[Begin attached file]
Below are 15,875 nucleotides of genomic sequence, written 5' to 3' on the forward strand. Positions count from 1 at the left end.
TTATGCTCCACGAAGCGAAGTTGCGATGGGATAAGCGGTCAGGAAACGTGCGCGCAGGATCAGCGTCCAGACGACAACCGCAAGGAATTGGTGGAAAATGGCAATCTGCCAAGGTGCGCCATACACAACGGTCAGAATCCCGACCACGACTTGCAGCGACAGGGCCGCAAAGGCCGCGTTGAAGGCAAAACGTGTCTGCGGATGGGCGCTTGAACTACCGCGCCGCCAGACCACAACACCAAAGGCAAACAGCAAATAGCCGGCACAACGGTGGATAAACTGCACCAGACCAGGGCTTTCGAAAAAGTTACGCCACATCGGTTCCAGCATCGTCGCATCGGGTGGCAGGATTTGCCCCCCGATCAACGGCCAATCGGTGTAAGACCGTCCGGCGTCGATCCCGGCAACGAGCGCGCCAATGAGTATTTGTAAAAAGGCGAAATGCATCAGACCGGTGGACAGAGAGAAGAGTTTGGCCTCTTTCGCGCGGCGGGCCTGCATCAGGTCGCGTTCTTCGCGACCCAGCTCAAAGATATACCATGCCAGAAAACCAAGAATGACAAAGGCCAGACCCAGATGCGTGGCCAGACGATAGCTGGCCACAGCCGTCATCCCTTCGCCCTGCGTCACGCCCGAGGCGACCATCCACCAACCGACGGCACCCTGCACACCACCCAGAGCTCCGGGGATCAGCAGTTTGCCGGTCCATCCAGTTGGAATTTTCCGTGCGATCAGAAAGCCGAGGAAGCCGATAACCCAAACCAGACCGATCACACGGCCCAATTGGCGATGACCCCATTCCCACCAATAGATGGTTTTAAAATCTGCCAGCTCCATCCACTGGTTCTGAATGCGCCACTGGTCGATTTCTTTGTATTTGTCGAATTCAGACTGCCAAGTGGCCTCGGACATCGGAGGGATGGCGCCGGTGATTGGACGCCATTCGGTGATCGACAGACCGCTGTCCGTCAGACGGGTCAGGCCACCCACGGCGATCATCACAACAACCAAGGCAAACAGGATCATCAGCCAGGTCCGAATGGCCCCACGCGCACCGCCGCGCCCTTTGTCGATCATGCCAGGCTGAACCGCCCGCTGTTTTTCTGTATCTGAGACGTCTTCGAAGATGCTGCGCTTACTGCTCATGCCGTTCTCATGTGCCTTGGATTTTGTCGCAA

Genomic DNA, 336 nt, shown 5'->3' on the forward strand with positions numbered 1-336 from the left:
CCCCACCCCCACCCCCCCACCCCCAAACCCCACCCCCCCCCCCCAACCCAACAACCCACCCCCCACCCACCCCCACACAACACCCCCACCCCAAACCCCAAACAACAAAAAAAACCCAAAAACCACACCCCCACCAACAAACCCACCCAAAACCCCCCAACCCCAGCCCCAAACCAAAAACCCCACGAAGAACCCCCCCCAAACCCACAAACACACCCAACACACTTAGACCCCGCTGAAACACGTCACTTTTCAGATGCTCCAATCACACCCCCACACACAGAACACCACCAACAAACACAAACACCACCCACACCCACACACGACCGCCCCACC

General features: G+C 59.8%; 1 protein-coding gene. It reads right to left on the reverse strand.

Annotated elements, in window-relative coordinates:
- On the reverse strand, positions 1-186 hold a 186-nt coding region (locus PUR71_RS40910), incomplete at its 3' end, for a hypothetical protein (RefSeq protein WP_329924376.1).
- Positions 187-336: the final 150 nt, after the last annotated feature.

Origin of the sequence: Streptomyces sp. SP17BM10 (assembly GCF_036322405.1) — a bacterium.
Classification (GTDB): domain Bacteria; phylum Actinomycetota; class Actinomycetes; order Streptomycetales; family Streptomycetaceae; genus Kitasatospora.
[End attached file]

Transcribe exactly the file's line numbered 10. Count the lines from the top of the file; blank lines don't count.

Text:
Classification (GTDB): domain Bacteria; phylum Actinomycetota; class Actinomycetes; order Streptomycetales; family Streptomycetaceae; genus Kitasatospora.